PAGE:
EnjoyIt wrote: Thu Nov 25, 2021 1:51 pm
nedsaid wrote: Thu Nov 25, 2021 10:27 am
EnjoyIt wrote: Thu Nov 25, 2021 9:33 am Is inflation actually elevated?

From trading economics.com
United States - 10-Year Breakeven Inflation Rate was 2.61% in November of 2021, according to the United States Federal Reserve. Historically, United States - 10-Year Breakeven Inflation Rate reached a record high of 2.76 in May of 2004 and a record low of 0.04 in November of 2008. Trading Economics provides the current actual value, an historical data chart and related indicators for United States - 10-Year Breakeven Inflation Rate - last updated from the United States Federal Reserve on November of 2021.
Looks like we are within the range the fed wants inflation to be. Between 2-3%.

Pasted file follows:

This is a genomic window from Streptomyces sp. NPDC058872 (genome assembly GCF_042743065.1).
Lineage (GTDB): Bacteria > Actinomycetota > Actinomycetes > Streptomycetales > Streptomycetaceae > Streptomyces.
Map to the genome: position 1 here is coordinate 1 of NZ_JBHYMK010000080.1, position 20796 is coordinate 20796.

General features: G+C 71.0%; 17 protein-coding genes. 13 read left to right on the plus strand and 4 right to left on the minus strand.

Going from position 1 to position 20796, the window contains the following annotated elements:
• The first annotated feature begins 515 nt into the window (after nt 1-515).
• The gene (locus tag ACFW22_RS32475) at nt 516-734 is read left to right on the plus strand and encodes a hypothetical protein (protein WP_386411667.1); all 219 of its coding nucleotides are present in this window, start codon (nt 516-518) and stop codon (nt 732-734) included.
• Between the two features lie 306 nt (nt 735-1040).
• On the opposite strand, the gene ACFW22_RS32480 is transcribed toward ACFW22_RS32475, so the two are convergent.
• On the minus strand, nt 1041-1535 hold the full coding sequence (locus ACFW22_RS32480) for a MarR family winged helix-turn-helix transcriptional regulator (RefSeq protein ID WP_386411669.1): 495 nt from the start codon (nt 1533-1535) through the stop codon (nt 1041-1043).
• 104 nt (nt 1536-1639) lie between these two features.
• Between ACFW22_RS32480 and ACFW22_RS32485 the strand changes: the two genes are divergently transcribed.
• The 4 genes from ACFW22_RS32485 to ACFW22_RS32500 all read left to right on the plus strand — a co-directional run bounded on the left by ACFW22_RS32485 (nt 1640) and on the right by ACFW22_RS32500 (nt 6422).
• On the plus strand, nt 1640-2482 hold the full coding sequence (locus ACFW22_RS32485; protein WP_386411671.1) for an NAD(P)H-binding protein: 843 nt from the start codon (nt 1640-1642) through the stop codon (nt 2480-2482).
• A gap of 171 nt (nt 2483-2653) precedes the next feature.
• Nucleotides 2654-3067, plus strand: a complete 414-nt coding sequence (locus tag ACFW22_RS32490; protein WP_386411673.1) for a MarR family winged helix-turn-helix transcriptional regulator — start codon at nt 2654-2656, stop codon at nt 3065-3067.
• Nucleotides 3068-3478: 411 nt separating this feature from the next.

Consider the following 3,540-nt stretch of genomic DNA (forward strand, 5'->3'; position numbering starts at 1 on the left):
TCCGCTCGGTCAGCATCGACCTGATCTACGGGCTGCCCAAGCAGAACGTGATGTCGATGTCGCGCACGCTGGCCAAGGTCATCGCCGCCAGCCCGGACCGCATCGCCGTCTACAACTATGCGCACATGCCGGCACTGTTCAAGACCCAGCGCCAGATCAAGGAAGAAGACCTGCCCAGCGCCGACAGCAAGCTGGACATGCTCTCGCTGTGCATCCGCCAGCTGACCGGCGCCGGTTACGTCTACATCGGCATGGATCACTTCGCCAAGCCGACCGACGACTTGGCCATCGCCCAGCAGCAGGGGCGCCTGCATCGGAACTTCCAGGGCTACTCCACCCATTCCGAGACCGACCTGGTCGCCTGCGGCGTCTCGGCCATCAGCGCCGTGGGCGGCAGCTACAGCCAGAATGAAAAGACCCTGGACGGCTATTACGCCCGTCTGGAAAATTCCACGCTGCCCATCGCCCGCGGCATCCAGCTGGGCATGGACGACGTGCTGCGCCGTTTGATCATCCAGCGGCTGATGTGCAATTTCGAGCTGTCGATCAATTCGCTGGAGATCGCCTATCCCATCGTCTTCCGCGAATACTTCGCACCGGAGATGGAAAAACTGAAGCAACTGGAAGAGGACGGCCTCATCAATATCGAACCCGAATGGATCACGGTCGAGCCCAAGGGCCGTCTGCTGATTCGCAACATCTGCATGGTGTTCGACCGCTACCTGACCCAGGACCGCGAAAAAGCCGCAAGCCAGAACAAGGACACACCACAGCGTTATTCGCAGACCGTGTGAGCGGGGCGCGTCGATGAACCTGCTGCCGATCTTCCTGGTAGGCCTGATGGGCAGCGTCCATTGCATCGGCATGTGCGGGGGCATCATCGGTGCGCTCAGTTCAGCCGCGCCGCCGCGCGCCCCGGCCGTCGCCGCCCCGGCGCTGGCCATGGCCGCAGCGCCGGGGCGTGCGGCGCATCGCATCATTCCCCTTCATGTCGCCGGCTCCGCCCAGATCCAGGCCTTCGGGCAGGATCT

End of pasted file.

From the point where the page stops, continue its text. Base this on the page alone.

Keep in mind this is market expectations, keep in mind that expectations are not always born out. Reality right now is about 6%.
This second it is 6%. Last second it was 0.4% the next second it could be 3%.

I think it’s hard to say that we really do have high inflation. This may be a blip or it can be persistent. I think we will only know in retrospect.
I will believe my lying eyes.
Would you disagree that people make predictions based on current events and often times those predictions are wrong?

Would you disagree that average 10 year inflation is 2.7%?

Would you disagree that we can not predict the future?

So how do you know what inflation will be like tomorrow?

Don’t get me wrong, I am guessing inflation will be above 3% in 2022, but I also know that I can’t predict the future so I do very little about what I think. I guess if I had $0 in income (I work part time.) I may consider spending a bit less for safety. Other than that, I don’t think there is anywhere to run to.
A time to EVALUATE your jitters: | viewtopic.php?p=1139732#p1139732
BigJohn
Posts: 2069